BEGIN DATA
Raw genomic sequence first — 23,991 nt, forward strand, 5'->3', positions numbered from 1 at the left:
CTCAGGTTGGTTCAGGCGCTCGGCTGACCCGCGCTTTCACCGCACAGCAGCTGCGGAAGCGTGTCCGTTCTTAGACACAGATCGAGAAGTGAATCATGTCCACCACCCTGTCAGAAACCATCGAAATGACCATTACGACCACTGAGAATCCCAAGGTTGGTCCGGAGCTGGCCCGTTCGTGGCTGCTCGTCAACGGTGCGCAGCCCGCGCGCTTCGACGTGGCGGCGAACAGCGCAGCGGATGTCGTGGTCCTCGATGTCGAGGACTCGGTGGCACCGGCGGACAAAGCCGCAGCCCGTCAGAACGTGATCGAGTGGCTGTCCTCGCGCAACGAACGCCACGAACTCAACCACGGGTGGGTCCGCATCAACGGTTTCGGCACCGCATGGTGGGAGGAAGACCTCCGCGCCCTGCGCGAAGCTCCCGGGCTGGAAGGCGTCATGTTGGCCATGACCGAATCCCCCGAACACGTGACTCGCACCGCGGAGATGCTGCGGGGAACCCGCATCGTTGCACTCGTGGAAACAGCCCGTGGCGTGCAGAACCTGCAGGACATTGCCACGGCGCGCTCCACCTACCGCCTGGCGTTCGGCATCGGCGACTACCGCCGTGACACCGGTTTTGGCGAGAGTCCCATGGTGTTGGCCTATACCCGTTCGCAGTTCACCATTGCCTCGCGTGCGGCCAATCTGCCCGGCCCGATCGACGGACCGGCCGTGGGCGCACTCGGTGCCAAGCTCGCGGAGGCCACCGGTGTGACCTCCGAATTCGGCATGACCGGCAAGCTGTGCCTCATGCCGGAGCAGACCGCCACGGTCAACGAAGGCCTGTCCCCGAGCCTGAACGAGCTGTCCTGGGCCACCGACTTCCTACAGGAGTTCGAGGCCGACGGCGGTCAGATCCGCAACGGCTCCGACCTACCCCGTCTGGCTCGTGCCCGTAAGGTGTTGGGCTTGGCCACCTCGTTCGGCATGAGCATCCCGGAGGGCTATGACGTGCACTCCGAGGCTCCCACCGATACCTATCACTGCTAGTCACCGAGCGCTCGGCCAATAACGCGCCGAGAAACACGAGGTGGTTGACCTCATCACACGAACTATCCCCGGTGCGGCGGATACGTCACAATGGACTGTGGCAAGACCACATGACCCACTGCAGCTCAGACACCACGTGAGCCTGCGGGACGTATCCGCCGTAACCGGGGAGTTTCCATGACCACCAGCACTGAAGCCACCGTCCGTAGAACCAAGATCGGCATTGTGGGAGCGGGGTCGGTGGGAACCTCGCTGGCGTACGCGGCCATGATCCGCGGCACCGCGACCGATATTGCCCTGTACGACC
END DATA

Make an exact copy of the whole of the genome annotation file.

Raw genomic sequence first — 23,991 nt, forward strand, 5'->3', positions numbered from 1 at the left:
CTCAGGTTGGTTCAGGCGCTCGGCTGACCCGCGCTTTCACCGCACAGCAGCTGCGGAAGCGTGTCCGTTCTTAGACACAGATCGAGAAGTGAATCATGTCCACCACCCTGTCAGAAACCATCGAAATGACCATTACGACCACTGAGAATCCCAAGGTTGGTCCGGAGCTGGCCCGTTCGTGGCTGCTCGTCAACGGTGCGCAGCCCGCGCGCTTCGACGTGGCGGCGAACAGCGCAGCGGATGTCGTGGTCCTCGATGTCGAGGACTCGGTGGCACCGGCGGACAAAGCCGCAGCCCGTCAGAACGTGATCGAGTGGCTGTCCTCGCGCAACGAACGCCACGAACTCAACCACGGGTGGGTCCGCATCAACGGTTTCGGCACCGCATGGTGGGAGGAAGACCTCCGCGCCCTGCGCGAAGCTCCCGGGCTGGAAGGCGTCATGTTGGCCATGACCGAATCCCCCGAACACGTGACTCGCACCGCGGAGATGCTGCGGGGAACCCGCATCGTTGCACTCGTGGAAACAGCCCGTGGCGTGCAGAACCTGCAGGACATTGCCACGGCGCGCTCCACCTACCGCCTGGCGTTCGGCATCGGCGACTACCGCCGTGACACCGGTTTTGGCGAGAGTCCCATGGTGTTGGCCTATACCCGTTCGCAGTTCACCATTGCCTCGCGTGCGGCCAATCTGCCCGGCCCGATCGACGGACCGGCCGTGGGCGCACTCGGTGCCAAGCTCGCGGAGGCCACCGGTGTGACCTCCGAATTCGGCATGACCGGCAAGCTGTGCCTCATGCCGGAGCAGACCGCCACGGTCAACGAAGGCCTGTCCCCGAGCCTGAACGAGCTGTCCTGGGCCACCGACTTCCTACAGGAGTTCGAGGCCGACGGCGGTCAGATCCGCAACGGCTCCGACCTACCCCGTCTGGCTCGTGCCCGTAAGGTGTTGGGCTTGGCCACCTCGTTCGGCATGAGCATCCCGGAGGGCTATGACGTGCACTCCGAGGCTCCCACCGATACCTATCACTGCTAGTCACCGAGCGCTCGGCCAATAACGCGCCGAGAAACACGAGGTGGTTGACCTCATCACACGAACTATCCCCGGTGCGGCGGATACGTCACAATGGACTGTGGCAAGACCACATGACCCACTGCAGCTCAGACACCACGTGAGCCTGCGGGACGTATCCGCCGTAACCGGGGAGTTTCCATGACCACCAGCACTGAAGCCACCGTCCGTAGAACCAAGATCGGCATTGTGGGAGCGGGGTCGGTGGGAACCTCGCTGGCGTACGCGGCCATGATCCGCGGCACCGCGACCGATATTGCCCTGTACGACC